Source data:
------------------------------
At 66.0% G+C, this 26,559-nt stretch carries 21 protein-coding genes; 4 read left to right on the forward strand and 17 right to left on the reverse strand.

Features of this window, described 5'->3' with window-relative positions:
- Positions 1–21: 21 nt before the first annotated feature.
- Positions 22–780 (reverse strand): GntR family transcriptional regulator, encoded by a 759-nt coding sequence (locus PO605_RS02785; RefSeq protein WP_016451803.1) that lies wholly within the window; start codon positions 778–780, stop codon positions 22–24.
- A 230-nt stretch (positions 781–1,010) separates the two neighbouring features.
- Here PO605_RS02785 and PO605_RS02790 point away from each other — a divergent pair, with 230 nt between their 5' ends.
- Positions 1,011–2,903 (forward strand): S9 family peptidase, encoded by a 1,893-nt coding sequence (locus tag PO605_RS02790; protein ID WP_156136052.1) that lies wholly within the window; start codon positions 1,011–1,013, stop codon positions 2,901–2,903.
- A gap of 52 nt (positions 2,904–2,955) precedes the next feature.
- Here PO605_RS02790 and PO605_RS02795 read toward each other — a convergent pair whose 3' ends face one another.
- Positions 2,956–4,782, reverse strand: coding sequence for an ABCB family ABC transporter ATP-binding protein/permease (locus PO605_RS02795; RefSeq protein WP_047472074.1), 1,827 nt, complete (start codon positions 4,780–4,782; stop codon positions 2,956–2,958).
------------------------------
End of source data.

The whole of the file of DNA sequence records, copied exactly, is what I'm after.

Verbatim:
At 66.0% G+C, this 26,559-nt stretch carries 21 protein-coding genes; 4 read left to right on the forward strand and 17 right to left on the reverse strand.

Features of this window, described 5'->3' with window-relative positions:
- Positions 1–21: 21 nt before the first annotated feature.
- Positions 22–780 (reverse strand): GntR family transcriptional regulator, encoded by a 759-nt coding sequence (locus PO605_RS02785; RefSeq protein WP_016451803.1) that lies wholly within the window; start codon positions 778–780, stop codon positions 22–24.
- A 230-nt stretch (positions 781–1,010) separates the two neighbouring features.
- Here PO605_RS02785 and PO605_RS02790 point away from each other — a divergent pair, with 230 nt between their 5' ends.
- Positions 1,011–2,903 (forward strand): S9 family peptidase, encoded by a 1,893-nt coding sequence (locus tag PO605_RS02790; protein ID WP_156136052.1) that lies wholly within the window; start codon positions 1,011–1,013, stop codon positions 2,901–2,903.
- A gap of 52 nt (positions 2,904–2,955) precedes the next feature.
- Here PO605_RS02790 and PO605_RS02795 read toward each other — a convergent pair whose 3' ends face one another.
- Positions 2,956–4,782, reverse strand: coding sequence for an ABCB family ABC transporter ATP-binding protein/permease (locus PO605_RS02795; RefSeq protein WP_047472074.1), 1,827 nt, complete (start codon positions 4,780–4,782; stop codon positions 2,956–2,958).